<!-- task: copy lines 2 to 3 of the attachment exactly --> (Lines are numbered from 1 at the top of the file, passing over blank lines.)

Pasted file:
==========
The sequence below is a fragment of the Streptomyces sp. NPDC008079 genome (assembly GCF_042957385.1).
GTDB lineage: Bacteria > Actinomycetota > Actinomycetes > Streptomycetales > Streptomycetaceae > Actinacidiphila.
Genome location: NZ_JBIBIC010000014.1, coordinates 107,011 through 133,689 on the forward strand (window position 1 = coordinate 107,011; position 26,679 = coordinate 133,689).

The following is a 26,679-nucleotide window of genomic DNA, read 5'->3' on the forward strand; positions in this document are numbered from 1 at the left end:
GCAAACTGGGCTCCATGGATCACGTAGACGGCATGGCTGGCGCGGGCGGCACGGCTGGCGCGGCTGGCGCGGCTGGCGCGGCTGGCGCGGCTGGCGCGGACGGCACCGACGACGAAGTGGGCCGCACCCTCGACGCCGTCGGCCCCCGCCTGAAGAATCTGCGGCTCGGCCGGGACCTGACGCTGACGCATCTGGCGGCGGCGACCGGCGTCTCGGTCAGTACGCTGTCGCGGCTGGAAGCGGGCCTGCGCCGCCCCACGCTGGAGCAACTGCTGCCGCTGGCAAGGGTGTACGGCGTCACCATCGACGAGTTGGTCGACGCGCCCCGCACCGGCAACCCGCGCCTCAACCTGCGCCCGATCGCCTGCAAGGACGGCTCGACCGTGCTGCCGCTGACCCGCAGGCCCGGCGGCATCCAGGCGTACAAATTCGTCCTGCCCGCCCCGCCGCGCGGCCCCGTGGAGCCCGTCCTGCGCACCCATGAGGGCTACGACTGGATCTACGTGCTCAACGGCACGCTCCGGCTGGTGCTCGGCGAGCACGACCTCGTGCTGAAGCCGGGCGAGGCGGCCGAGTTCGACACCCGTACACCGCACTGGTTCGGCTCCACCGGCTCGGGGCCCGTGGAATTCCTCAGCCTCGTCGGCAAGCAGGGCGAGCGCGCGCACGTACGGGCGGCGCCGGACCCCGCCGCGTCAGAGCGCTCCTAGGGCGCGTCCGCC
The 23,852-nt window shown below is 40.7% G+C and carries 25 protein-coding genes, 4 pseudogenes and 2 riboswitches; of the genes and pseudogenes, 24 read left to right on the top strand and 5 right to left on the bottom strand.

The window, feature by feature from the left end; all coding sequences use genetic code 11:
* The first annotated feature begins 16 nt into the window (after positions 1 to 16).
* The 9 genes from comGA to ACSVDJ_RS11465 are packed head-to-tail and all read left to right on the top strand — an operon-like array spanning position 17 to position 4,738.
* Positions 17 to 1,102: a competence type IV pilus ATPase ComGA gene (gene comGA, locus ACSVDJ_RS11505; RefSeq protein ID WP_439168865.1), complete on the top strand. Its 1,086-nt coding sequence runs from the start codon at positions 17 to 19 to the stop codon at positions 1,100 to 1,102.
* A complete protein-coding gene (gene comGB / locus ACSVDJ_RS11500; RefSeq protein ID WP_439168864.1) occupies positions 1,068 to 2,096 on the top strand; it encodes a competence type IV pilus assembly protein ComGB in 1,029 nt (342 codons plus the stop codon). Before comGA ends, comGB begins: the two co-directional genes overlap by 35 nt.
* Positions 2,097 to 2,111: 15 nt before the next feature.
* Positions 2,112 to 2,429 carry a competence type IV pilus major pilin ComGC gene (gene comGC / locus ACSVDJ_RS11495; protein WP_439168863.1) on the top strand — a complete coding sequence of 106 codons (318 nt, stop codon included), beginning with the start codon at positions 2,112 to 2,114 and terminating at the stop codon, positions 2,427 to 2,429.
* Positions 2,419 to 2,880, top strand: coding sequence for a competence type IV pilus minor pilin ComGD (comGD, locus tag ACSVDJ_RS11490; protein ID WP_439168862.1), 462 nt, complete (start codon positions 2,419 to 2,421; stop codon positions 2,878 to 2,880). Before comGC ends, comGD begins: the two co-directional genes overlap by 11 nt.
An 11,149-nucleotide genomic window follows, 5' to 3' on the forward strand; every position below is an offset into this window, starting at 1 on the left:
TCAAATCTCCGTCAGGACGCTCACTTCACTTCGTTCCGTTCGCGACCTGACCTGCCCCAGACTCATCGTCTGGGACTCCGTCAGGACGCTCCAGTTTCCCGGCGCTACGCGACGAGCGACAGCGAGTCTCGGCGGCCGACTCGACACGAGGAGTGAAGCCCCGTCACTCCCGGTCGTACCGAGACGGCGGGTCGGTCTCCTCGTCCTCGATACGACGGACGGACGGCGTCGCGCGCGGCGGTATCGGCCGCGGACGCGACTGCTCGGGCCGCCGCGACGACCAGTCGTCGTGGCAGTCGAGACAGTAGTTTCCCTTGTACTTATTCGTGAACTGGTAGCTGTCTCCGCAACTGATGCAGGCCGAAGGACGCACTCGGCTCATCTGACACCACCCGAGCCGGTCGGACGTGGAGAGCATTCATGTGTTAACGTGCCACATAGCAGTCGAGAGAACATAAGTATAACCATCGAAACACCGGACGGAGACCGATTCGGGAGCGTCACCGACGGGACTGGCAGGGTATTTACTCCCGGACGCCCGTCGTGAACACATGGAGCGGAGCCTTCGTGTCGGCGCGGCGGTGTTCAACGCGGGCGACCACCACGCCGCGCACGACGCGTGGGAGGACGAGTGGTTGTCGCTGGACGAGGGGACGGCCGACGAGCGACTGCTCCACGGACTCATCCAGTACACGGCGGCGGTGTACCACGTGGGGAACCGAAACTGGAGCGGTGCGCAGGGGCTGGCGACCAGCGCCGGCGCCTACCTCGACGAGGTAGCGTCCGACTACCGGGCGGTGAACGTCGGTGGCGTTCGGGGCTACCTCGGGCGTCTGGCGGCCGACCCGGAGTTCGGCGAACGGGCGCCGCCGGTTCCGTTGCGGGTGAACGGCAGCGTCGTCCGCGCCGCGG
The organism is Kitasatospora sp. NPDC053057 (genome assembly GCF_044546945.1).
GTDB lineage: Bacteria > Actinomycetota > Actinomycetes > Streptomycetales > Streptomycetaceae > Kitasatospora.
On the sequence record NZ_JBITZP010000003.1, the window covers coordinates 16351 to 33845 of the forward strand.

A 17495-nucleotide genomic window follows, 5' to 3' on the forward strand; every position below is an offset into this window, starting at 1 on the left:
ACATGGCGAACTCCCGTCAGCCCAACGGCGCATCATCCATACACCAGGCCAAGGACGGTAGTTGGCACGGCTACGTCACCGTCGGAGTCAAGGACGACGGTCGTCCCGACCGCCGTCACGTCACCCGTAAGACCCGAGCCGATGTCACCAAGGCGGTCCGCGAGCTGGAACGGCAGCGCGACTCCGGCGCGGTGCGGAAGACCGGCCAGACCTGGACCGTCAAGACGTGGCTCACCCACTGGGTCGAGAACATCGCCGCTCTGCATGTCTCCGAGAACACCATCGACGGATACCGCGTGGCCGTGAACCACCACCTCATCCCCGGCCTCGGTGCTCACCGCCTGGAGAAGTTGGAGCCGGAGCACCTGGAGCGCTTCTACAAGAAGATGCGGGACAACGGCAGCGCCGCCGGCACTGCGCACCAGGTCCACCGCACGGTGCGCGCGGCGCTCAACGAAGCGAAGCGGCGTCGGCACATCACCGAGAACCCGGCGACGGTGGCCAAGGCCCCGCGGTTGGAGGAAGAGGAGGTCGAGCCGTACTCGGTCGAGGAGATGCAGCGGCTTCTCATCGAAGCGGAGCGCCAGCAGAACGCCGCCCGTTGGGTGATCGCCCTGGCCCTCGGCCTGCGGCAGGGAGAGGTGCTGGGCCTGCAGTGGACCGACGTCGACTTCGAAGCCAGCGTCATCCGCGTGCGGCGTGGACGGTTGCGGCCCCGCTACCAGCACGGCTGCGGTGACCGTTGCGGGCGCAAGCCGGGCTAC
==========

GTDB lineage: Bacteria > Actinomycetota > Actinomycetes > Streptomycetales > Streptomycetaceae > Actinacidiphila.
Genome location: NZ_JBIBIC010000014.1, coordinates 107,011 through 133,689 on the forward strand (window position 1 = coordinate 107,011; position 26,679 = coordinate 133,689).